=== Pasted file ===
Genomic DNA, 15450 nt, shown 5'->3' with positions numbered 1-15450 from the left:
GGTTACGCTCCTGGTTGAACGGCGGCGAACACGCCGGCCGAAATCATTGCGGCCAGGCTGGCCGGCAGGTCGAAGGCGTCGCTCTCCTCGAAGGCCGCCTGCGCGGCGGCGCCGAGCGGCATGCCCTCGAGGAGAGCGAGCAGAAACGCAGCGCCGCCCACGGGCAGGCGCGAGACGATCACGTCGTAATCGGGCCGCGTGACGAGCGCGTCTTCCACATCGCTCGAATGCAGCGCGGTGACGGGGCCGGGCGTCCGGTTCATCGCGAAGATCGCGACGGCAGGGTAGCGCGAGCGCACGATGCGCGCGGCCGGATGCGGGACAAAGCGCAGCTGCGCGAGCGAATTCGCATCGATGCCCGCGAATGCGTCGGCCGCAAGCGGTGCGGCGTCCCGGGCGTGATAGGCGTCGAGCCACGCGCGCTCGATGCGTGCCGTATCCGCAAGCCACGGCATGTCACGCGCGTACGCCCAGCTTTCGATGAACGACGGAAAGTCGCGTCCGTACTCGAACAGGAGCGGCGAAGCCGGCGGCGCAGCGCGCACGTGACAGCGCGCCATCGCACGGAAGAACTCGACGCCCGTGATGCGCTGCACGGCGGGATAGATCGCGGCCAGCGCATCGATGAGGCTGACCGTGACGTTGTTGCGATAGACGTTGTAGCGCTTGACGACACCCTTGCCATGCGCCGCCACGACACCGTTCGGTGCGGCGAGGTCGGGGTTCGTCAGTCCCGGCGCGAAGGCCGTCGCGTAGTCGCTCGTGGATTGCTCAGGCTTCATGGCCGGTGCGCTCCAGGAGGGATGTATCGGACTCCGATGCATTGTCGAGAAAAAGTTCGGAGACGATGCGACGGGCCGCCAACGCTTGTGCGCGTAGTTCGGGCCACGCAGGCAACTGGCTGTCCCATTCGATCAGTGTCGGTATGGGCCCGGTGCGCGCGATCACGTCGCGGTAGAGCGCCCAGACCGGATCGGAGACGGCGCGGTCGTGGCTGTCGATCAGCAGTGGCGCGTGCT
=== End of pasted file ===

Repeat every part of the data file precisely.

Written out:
Genomic DNA, 15450 nt, shown 5'->3' with positions numbered 1-15450 from the left:
GGTTACGCTCCTGGTTGAACGGCGGCGAACACGCCGGCCGAAATCATTGCGGCCAGGCTGGCCGGCAGGTCGAAGGCGTCGCTCTCCTCGAAGGCCGCCTGCGCGGCGGCGCCGAGCGGCATGCCCTCGAGGAGAGCGAGCAGAAACGCAGCGCCGCCCACGGGCAGGCGCGAGACGATCACGTCGTAATCGGGCCGCGTGACGAGCGCGTCTTCCACATCGCTCGAATGCAGCGCGGTGACGGGGCCGGGCGTCCGGTTCATCGCGAAGATCGCGACGGCAGGGTAGCGCGAGCGCACGATGCGCGCGGCCGGATGCGGGACAAAGCGCAGCTGCGCGAGCGAATTCGCATCGATGCCCGCGAATGCGTCGGCCGCAAGCGGTGCGGCGTCCCGGGCGTGATAGGCGTCGAGCCACGCGCGCTCGATGCGTGCCGTATCCGCAAGCCACGGCATGTCACGCGCGTACGCCCAGCTTTCGATGAACGACGGAAAGTCGCGTCCGTACTCGAACAGGAGCGGCGAAGCCGGCGGCGCAGCGCGCACGTGACAGCGCGCCATCGCACGGAAGAACTCGACGCCCGTGATGCGCTGCACGGCGGGATAGATCGCGGCCAGCGCATCGATGAGGCTGACCGTGACGTTGTTGCGATAGACGTTGTAGCGCTTGACGACACCCTTGCCATGCGCCGCCACGACACCGTTCGGTGCGGCGAGGTCGGGGTTCGTCAGTCCCGGCGCGAAGGCCGTCGCGTAGTCGCTCGTGGATTGCTCAGGCTTCATGGCCGGTGCGCTCCAGGAGGGATGTATCGGACTCCGATGCATTGTCGAGAAAAAGTTCGGAGACGATGCGACGGGCCGCCAACGCTTGTGCGCGTAGTTCGGGCCACGCAGGCAACTGGCTGTCCCATTCGATCAGTGTCGGTATGGGCCCGGTGCGCGCGATCACGTCGCGGTAGAGCGCCCAGACCGGATCGGAGACGGCGCGGTCGTGGCTGTCGATCAGCAGTGGCGCGTGCT